The Australian Prudential Regulation Authority (APRA) recently proposed increasing the total capital requirements of authorised deposit-taking institutions (ADIs) (particularly the four majors) in order to further strengthen the financial system. APRA wants to lift total capital requirements for the four major Australian banks by 4-5% of risk weighted assets (which equates to around a further $75 billion of additional capital) within five years. under the proposals the Major Banks will be required to have a total capital buffer of around 19%, up from 14.5%. Since 2015, APRA has already ordered the big four banks to boost capital levels twice.
The regulator stated any form of capital can be used but it expects the bulk of the funds to be raised via Tier 2 capital to meet the proposed higher capital requirements as seen below. On the capital structure, Tier 2 capital ranks above common equity and Tier 1 hybrids, and below senior unsecured bonds so this would provide additional buffer to holders of senior unsecured bonds.
Proposed change to the Major Banks’ capital structures – as a percentage of RWA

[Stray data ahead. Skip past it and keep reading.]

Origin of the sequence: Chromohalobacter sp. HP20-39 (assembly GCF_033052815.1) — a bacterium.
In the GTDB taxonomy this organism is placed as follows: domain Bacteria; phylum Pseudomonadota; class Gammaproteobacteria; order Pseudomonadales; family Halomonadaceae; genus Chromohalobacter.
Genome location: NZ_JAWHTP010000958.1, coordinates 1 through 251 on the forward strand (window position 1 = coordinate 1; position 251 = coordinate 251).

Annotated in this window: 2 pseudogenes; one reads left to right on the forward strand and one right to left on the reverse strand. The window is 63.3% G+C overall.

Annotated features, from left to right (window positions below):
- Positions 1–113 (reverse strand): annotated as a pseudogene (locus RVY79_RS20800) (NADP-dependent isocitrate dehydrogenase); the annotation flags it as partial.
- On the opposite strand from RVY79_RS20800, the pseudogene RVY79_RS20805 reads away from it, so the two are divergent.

Credit ratings agencies view APRA’s proposal as credit positive for the banking industry though the stricter standards are unlikely to result in higher credit ratings for the banks. S&P though stated if APRA’s proposal turns into regulation, S&P may upgrade its outlook for the major banks’ senior bonds from ‘negative’ to ‘stable’. Moody’s and Fitch both currently have stable outlooks on the ratings for the major banks, hence no change on the ratings outlook is expected.
S&P also added that APRA’s proposed new capital requirements “could lessen the need for the Australian government to recapitalise these banks if they were to experience distress”. However S&P also added “In our view, the proposal suggests no impediments or change in [the] Australian government’s attitude to bailing out a systemically important bank, if needed.”
This last point is important to appreciate as on a stand-alone basis the major banks have an “A-” credit rating which is only upgraded to “AA-” due to implied government support; hence the major banks’ overall credit ratings are very much influenced by judgements as to whether the Australian government’s support for the banks is getting stronger, weaker or remaining the same. The capital raising should increase the underlying credit-worthiness of the banks on a stand-alone basis, but if it does not alter the government’s willingness and ability to support the banks in a crisis, it is unlikely to result in a ratings upgrade.